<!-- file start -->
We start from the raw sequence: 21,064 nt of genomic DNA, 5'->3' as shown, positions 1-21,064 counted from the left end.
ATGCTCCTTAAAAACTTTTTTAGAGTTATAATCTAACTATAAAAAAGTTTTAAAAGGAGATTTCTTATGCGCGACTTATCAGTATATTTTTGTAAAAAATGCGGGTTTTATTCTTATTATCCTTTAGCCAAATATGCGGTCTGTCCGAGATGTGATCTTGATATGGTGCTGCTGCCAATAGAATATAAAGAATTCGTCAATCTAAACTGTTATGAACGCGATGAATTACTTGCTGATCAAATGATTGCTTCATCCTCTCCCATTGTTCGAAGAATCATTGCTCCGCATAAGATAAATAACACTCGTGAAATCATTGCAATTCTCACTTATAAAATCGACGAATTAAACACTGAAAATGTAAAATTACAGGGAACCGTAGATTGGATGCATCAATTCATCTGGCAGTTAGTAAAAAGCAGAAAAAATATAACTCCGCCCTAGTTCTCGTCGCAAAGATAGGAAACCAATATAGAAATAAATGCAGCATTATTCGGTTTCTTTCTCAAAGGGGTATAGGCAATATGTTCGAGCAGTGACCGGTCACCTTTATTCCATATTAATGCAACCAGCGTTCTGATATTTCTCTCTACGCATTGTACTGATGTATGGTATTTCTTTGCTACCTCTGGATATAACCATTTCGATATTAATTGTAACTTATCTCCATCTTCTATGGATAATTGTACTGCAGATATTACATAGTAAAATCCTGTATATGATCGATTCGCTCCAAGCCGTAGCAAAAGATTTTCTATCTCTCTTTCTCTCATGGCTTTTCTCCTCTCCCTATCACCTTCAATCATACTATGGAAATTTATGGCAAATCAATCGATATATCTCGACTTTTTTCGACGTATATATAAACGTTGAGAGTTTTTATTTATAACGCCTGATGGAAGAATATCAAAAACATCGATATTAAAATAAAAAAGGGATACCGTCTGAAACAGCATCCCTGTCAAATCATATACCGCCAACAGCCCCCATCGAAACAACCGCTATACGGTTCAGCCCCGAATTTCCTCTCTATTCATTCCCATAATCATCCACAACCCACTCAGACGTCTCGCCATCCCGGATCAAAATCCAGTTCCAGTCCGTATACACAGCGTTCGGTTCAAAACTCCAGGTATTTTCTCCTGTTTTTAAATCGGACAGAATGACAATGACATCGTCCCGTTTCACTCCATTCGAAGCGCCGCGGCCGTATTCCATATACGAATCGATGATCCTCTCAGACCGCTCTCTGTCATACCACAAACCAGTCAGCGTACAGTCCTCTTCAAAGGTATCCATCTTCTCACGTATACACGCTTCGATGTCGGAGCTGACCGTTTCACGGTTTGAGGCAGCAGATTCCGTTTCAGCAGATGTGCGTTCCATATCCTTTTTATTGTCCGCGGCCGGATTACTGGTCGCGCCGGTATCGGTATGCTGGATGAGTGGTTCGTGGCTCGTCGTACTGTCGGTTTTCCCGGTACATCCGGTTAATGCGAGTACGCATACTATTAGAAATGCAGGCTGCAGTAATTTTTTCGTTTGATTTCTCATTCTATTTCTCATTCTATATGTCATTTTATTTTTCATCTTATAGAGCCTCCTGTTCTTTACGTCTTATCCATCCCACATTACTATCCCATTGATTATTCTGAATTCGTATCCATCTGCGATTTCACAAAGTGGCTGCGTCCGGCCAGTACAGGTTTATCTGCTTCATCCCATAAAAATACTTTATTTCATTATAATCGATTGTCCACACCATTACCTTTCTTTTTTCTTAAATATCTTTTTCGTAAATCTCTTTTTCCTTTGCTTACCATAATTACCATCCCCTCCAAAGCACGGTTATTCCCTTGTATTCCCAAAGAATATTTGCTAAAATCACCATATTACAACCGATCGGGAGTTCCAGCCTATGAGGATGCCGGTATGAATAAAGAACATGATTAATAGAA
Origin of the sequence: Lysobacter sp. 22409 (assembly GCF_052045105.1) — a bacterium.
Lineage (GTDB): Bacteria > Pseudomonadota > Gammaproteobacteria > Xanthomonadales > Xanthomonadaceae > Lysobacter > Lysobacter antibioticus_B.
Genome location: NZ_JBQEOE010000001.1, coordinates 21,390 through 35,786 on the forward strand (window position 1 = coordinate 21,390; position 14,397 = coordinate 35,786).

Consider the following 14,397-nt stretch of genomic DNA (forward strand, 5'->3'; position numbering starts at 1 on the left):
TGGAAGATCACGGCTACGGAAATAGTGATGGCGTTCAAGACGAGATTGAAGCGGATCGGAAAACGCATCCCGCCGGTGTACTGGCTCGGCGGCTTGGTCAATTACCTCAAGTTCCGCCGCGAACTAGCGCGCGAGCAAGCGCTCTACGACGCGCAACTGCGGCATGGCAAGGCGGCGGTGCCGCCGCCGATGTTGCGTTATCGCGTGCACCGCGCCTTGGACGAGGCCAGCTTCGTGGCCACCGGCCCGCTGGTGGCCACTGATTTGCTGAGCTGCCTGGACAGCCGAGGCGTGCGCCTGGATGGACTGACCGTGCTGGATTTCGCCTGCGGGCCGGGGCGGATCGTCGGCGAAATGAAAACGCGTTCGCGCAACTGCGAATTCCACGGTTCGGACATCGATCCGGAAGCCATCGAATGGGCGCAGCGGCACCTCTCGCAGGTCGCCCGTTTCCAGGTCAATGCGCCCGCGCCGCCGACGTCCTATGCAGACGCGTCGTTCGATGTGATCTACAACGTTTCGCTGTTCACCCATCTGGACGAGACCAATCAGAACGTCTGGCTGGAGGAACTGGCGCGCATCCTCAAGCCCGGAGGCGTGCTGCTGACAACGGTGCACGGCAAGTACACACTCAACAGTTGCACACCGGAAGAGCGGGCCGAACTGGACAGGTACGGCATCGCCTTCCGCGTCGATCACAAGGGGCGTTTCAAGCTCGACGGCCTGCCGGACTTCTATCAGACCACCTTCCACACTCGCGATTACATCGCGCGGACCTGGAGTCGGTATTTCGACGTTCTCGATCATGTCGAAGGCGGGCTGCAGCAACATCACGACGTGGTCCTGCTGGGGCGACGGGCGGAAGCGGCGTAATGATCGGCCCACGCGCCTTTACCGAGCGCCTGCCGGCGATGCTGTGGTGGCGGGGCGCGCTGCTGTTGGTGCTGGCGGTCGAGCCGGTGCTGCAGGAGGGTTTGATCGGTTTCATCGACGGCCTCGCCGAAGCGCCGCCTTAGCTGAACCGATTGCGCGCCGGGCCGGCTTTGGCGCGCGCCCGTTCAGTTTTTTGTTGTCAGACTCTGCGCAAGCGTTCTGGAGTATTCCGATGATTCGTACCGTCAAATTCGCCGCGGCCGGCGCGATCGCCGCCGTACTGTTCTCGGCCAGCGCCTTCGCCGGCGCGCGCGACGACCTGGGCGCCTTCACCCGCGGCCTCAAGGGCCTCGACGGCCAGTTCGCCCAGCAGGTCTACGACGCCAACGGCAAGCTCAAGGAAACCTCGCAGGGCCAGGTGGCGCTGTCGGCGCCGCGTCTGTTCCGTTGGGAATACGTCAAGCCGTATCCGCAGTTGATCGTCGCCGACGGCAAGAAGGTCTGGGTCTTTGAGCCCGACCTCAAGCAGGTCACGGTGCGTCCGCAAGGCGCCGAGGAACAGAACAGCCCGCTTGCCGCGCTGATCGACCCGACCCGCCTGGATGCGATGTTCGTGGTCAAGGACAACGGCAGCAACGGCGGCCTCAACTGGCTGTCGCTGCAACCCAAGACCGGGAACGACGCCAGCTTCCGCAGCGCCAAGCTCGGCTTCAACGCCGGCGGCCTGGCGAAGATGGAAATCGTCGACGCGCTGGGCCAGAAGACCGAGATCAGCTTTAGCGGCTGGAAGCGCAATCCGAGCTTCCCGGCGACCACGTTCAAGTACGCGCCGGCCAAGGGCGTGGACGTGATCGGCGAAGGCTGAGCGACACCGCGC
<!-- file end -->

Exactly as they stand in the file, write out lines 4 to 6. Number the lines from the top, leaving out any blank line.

Lineage (GTDB): Bacteria > Pseudomonadota > Gammaproteobacteria > Xanthomonadales > Xanthomonadaceae > Lysobacter > Lysobacter antibioticus_B.
Genome location: NZ_JBQEOE010000001.1, coordinates 21,390 through 35,786 on the forward strand (window position 1 = coordinate 21,390; position 14,397 = coordinate 35,786).

Consider the following 14,397-nt stretch of genomic DNA (forward strand, 5'->3'; position numbering starts at 1 on the left):